A Family's Brush With Infamy

Los Angeles Times Magazine
by Mark Edward Harris
May 13th, 2001

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Robert & Edward Kronberger
May, 2001

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US FLAG Sam Kronberger passed away-Date Unknown
US FLAG Richard Kronberger passed away on Sept. 26th, 2003
US FLAG Edward M. Kronberger passed away on Aug. 7th, 2004
US FLAG Robert S. Kronberger passed away on Oct. 5th, 2006
"Gardena Valley News, December 11, 1941"

"Gardena's foremost naval family comprising of a father and four sons face the possibility today that the father and two of the sons may have lost their lives or been seriously injured on the Hawaiian Islands Sunday. The father, Sam Kronberger and two of the sons were stationed on the USS West Virginia reported sunk by the Japanese in Pearl Harbor. The two sons on the same ship were Edward and Robert Kronberger. Up to a late hour last night no word had been received by Mrs. Sam Kronberger or their daughter Dorothy concerning the fate of the three..."

It would be another two to three weeks before the stateside Kronbergers would find out that Sam, Robert & Edward did survive the events of Dec. 7. Nearly six decades later, Robert and Edward recall the surprise attack with such accuracy that Robert was consulted by Disney Studios as the script was prepared for the big budget movie "Pearl Harbor," which opens Memorial Day weekend. Along with their father, Robert and Edward helped found the Pearl Harbor Survivors Assn. in 1958. Robert stepped down as President of the Association last year.

The three men saw action across the Pacific throughout World War II. Sam had joined the Navy before World War I and retired in the late '40s. He passed away in 1961. Robert and Edward and two other sons attended high school in Southern California, where the family had moved in 1932, and all four joined the Navy. After the war, Robert served in the European occupation, the Korean War and Vietnam before retiring as a commander in 1970. Now 83, he lives in Big Bear City with his wife Marion. Edward retired from the Navy in 1960 as a boatswain's mate first class, then worked for two decades at the now-defunct Bethlehem Shipbuilding Corp. in Terminal Island. He is 81 and lives with his wife, Ruth, in Torrance.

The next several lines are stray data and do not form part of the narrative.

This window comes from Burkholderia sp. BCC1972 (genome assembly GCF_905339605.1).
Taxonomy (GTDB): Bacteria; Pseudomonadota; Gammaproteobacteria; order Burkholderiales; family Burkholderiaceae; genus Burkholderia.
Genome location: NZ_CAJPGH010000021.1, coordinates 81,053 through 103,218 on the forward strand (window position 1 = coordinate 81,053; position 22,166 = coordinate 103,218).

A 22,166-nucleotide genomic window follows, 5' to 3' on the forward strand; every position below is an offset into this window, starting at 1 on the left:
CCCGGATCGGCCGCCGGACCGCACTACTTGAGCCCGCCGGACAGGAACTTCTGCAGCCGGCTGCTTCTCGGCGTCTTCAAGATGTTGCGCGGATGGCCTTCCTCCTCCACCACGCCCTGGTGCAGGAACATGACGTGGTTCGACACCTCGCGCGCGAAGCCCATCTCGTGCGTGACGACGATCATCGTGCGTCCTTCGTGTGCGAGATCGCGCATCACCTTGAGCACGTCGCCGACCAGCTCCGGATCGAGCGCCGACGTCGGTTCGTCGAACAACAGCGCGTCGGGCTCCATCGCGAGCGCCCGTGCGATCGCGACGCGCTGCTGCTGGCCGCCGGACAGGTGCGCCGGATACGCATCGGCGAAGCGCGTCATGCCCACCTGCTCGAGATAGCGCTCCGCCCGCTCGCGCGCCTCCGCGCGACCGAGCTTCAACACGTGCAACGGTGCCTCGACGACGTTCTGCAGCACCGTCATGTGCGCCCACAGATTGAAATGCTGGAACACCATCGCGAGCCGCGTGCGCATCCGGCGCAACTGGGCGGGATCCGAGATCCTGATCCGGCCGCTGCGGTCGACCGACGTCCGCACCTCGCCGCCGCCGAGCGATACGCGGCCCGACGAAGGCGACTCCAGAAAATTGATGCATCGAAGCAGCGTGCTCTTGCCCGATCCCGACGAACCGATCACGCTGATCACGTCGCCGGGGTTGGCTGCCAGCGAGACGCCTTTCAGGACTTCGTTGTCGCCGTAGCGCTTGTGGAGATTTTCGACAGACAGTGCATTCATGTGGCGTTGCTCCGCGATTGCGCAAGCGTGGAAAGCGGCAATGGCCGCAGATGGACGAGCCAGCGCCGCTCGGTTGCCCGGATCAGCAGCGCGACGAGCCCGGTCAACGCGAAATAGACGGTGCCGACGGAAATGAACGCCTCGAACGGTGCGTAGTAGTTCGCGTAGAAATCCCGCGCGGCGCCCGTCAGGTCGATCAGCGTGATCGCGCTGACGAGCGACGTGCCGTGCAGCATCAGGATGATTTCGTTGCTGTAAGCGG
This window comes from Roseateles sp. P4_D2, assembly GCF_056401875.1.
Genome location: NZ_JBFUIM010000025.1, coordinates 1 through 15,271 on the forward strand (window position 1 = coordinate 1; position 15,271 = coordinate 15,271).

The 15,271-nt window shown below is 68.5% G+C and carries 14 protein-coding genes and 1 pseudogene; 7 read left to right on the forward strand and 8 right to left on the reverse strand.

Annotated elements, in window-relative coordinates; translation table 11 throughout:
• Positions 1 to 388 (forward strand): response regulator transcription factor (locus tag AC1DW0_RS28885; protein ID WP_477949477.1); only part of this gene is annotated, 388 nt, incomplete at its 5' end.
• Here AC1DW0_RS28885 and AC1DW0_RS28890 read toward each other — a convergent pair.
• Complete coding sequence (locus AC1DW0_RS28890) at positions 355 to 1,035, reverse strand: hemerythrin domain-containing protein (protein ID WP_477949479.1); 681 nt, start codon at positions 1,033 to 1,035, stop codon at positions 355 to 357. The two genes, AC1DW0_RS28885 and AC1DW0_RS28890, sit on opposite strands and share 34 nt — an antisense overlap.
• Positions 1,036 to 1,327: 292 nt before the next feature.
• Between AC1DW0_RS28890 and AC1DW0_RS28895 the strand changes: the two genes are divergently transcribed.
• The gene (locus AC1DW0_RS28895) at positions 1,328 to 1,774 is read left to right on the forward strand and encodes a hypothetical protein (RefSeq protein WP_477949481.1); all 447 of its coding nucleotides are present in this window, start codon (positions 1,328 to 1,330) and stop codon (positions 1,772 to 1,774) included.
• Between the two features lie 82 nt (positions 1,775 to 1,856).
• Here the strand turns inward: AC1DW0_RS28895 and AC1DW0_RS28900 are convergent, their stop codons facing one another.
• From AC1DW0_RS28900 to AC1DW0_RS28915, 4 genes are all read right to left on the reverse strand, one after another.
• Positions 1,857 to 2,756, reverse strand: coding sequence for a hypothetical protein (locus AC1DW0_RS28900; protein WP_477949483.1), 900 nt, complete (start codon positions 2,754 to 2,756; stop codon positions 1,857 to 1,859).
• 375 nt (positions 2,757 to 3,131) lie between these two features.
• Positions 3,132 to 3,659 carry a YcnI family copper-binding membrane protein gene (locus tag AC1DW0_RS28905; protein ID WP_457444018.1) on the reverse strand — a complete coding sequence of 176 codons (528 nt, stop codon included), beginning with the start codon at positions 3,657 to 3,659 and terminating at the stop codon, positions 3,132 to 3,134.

Mark E. Harris: How were you spending the last moments of peace in Pearl Harbor?

Edward Kronberger: The day started off with me on mid-watch. That's 12 to 4 in the morning. I had a belt on with a billy club and walked the top side of the USS West Virginia [moored on Battleship Row with the Tennessee next to it and the Arizona in front of the Tennessee] doing security....checking for fires, making sure everything was all right.

Robert S. Kronberger: That night was real beautiful with a big moon out.

Mark: Did you have any inkling of what was about to happen? Did you feel that war was imminent?

Robert: Not at all. I was in a whorehouse...the New Senator Hotel...(laughing) on shore patrol. A ship with a thousand people would maybe send out 10 on shore patrol to keep the kids out of trouble... I came back to the ship about 6:30 in the morning on a milk boat.

Edward: We had been out to sea and came back in to Pearl on the 5th. We were out on fleet maneuvers, and we knew there were Japanese submarines in the area. We had live ammunition on all the topside guns just in case. I think the order was out: "If a periscope shows up, shoot it." That was the only thing.

Mark: What did you do when you got off your shifts?

Edward: I went down to the armory. We slept on cots there, but I decided not to rig mine up and just lay down and put my head under a locker to keep the light out of my eyes. I was supposed to go ashore around 8 o'clock with the old man for breakfast with some of his friends.

Robert: I went down to the fireroom and dropped down on the floor plates to sleep. About 45 minutes later they called away the fire and rescue party because they saw some smoke. They thought maybe it was a fire but it was the result of the first bombs the Japanese dropped. I stayed where I was because my fire and rescue station was in the boiler room, where I was. At Pearl harbor, I was a first class boilerman...a water tender in those days.

Mark: You wouldn't necessarily think a war had started because there had been an explosion or a fire?

Robert: We didn't think so, especially because we weren't at war. This was around 7:55. Almost immediately they passed the word "general quarters" [which meant that everyone had to report to their workstations]. Then we knew we were at war.

Mark: What was it like during those first moments when the bombs and torpedoes started coming in?

Robert: Mass confusion. People weren't ready for it. When the damn ship started shaking and blowing up and everything, we panicked a little bit. The ship started sinking. The lights went out. Nobody knew what was going on.